Jae C. Hong/AP
Beverly Hills High School is seen in Beverly Hills, Calif., Tuesday, Dec. 29, 2009. Metro planned on building a subway stop on Santa Monica Blvd. in Beverly Hills, but due to the presence of active fault lines and recommendations of seismologists, the proposed stop has been moved to Constellation Boulevard and Avenue of the Stars.
At a sparsely attended Beverly Hills Unified school board meeting earlier this week, a team of engineering geologists presented the first part of their findings after months of digging, drilling and trenching for active faults under the district's only public high school.
Their conclusion? There are no active earthquake faults under the Beverly Hills High School associated with the West Beverly Hills Lineament.
The extensive study has cost the school district more than $2 million thus far for work by Leighton Consulting, Inc., the Irvine-based engineering consulting firm that embarked on the multi-month investigation to determine the accuracy of information released in an October Metro report on the Westside Subway Extension.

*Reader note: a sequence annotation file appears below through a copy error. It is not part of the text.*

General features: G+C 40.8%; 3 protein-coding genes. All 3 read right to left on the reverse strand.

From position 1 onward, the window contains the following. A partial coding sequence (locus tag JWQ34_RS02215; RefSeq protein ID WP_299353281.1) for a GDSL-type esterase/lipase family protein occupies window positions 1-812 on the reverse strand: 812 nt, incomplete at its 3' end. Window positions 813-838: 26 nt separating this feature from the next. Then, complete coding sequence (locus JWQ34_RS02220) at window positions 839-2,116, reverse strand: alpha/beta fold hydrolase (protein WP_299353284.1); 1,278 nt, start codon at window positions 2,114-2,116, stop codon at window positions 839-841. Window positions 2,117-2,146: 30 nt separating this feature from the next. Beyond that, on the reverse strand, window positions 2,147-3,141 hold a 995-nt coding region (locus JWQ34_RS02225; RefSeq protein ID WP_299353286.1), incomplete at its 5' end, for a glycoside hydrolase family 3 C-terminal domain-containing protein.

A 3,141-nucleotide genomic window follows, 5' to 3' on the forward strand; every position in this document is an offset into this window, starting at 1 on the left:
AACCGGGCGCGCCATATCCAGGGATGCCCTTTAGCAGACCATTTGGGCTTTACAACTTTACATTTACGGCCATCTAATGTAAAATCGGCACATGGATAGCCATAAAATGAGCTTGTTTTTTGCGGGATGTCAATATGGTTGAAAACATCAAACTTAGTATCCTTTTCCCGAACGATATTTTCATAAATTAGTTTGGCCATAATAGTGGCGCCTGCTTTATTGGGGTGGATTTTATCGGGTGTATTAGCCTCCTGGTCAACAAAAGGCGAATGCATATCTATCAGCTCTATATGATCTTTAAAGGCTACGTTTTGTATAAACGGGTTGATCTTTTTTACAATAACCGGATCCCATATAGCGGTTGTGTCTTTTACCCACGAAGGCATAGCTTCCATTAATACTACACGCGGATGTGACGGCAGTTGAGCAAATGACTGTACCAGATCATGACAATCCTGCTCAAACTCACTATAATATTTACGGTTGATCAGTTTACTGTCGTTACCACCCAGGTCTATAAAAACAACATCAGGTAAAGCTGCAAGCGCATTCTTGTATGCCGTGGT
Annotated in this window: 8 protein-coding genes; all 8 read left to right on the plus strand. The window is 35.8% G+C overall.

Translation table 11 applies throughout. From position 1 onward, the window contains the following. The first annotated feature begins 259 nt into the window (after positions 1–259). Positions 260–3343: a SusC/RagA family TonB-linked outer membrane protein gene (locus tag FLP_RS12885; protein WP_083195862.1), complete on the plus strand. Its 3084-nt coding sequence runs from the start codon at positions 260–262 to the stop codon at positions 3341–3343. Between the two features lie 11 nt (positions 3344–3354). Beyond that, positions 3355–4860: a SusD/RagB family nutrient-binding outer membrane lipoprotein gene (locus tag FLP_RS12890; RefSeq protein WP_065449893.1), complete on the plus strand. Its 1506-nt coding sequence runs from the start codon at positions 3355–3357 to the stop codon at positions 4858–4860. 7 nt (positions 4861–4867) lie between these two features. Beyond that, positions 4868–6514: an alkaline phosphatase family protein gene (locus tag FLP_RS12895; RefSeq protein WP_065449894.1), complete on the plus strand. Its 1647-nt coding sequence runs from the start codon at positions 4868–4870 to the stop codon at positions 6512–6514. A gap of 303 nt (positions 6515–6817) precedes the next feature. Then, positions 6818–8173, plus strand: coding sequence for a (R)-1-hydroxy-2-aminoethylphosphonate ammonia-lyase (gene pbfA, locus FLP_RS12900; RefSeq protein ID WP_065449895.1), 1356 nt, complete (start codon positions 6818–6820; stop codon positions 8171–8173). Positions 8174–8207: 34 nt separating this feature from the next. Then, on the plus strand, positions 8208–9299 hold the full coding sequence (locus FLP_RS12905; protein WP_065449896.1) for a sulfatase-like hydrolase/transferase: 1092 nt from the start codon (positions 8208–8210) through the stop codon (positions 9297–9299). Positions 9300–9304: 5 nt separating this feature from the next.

The Metro report by a team of experts found it would be unsafe to tunnel or build a metro station along Santa Monica Boulevard — as preferred by Beverly Hills — because of the active Santa Monica fault zone below. The team concluded that a site on Constellation Boulevard, which would tunnel under Beverly Hills High School, would be safer despite crossing the West Beverly Hills Lineament, identified in the report as the northern part of the deadly and active Newport-Inglewood fault.